On Friday, February 27, 2015, the Colorado Oil and Gas Task Force issued its final report presenting nine recommendations to Governor John Hickenlooper. The 21 member task force, including representatives of energy, environmental and government interests, was formed in the months leading up to the November 2014 election. At that time, several oil and gas questions appeared headed to the statewide ballot. If passed, they would have effectively shut down or severely inhibited drilling in Colorado. After five months of meetings and public outreach throughout the state, the group narrowed its proposals to nine recommendations.
When creating the task force, the Governor was hopeful that the results produced by this body might prevent further ballot measures from appearing in the 2016 election cycle. And with both the oil and gas industry and environmental activists hesitant to declare the various proposals as truly strengthening each of their respective positions, it seems possible a true compromise was reached. It should be noted that the nine recommendations represent only those proposals which received the requisite two-thirds majority vote, while remaining proposals which received a simple-majority are included in a minority report also presented for the Governor’s review.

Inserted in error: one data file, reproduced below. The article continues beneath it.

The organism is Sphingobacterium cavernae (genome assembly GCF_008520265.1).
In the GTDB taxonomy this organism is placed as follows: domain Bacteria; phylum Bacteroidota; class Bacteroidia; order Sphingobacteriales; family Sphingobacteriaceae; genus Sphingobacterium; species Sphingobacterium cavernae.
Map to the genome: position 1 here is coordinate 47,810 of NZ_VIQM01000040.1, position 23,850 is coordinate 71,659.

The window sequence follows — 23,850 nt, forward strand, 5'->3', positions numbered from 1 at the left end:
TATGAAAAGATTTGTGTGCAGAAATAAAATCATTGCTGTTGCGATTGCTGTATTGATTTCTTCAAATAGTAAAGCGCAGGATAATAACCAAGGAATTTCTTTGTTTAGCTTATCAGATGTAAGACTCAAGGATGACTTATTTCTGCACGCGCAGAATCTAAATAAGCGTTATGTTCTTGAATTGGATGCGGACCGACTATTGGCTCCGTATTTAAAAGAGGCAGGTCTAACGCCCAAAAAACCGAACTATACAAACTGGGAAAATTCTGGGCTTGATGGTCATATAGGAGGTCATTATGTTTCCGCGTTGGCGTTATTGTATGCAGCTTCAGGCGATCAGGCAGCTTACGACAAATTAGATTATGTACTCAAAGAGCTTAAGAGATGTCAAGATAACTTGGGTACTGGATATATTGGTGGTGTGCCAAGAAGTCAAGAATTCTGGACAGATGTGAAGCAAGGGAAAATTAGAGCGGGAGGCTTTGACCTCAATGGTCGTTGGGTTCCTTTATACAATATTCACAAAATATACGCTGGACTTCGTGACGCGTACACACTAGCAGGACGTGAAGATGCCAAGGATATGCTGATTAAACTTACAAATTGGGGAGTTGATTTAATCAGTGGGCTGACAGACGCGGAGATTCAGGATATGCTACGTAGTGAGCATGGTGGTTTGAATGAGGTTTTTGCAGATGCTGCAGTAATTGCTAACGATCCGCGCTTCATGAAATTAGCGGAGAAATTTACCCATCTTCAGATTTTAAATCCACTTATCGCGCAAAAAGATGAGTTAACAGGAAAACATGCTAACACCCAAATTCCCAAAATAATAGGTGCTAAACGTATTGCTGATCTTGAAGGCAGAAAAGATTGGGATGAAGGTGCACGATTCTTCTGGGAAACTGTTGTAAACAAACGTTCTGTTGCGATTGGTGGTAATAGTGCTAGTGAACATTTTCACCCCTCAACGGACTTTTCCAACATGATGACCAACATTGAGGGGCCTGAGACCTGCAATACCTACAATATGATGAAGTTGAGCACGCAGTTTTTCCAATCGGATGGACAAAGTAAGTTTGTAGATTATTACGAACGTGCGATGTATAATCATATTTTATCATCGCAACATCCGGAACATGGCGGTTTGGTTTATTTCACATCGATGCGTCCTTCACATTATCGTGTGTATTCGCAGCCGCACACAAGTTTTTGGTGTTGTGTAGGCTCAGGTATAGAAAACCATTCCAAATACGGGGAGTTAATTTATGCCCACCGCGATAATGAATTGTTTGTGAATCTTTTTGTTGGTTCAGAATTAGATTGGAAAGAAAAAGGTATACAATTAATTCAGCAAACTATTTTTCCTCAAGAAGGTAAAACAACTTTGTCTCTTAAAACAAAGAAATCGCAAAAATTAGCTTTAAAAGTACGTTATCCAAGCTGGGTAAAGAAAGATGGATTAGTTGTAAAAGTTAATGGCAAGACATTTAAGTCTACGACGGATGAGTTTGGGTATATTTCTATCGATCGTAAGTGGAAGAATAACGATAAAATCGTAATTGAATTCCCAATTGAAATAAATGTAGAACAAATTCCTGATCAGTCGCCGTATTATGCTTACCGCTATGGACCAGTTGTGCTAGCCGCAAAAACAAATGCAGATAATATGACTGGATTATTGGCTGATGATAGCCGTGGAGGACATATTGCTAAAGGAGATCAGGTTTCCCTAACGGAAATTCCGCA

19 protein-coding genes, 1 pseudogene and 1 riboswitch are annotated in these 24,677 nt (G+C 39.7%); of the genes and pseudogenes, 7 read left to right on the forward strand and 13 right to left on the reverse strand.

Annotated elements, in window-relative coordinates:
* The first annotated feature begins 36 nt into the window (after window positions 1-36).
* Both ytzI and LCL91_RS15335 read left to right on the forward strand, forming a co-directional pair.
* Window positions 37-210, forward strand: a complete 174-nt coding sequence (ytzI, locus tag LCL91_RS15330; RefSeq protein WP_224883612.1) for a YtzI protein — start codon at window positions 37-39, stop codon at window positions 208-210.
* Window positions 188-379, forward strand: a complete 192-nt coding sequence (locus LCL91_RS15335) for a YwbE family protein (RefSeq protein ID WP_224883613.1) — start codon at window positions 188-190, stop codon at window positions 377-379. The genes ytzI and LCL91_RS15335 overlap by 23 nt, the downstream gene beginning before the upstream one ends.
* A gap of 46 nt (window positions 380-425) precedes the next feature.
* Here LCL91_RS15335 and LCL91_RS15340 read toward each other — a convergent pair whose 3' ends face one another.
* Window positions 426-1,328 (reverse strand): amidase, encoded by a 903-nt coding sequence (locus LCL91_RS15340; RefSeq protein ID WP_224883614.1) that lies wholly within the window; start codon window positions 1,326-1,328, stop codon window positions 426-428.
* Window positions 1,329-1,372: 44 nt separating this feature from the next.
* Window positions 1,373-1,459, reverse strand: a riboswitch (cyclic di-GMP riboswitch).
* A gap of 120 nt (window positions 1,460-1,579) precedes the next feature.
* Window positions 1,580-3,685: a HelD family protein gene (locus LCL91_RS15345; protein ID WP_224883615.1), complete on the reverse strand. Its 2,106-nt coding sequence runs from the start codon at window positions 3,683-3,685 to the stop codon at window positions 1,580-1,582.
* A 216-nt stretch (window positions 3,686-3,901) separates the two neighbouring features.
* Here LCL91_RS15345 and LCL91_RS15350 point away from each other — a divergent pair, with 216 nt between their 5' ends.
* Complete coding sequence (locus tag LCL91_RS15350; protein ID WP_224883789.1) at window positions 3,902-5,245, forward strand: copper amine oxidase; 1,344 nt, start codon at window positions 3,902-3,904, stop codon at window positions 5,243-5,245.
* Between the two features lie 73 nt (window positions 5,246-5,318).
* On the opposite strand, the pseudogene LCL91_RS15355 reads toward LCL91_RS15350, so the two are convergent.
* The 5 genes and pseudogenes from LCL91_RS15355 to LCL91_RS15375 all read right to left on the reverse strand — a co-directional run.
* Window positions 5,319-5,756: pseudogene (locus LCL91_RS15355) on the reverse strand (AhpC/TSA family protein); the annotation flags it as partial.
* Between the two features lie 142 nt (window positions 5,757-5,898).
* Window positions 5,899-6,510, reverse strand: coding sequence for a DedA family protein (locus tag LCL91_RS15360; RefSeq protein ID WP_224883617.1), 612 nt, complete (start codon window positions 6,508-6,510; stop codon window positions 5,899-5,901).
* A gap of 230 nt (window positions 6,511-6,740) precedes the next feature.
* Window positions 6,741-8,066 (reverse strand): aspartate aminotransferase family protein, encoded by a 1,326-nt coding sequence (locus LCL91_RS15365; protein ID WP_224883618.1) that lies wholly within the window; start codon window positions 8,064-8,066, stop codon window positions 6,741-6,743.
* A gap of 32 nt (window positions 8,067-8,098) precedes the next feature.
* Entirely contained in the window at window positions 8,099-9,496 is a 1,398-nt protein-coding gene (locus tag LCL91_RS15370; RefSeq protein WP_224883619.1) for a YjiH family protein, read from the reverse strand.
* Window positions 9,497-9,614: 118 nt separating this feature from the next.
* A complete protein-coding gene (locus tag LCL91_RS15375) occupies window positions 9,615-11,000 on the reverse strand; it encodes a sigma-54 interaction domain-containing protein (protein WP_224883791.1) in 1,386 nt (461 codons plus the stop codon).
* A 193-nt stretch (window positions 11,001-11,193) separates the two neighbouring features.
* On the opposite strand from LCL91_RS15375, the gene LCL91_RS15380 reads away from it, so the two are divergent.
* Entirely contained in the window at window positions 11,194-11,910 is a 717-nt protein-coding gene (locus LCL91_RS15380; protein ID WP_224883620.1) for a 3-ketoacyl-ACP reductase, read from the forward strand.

Among the nine proposed recommendations, two create a process by which local residents and local government entities can be involved in the process regarding the size and location of drilling pads in residential areas. Other recommendations propose funding for additional full-time employee positions at the Colorado Oil and Gas Conservation Commission as well as at the Colorado Department of Public Health and Environment with the intent to further monitor existing wells sites to ensure compliance with air quality compliance and other regulatory standards.
And while many of the remaining six proposals offer more modest changes, including the establishment of an oil and gas information clearinghouse in the Colorado Energy Office, these proposed recommendations represent enhancements to current state regulatory standards which many consider to be among the most stringent in the country with regard to the exploration and development of oil and gas. Nonetheless, it remains unclear whether the recommendations of the task force will prevent interest groups from pursuing proposed ballot measures for the 2016 election.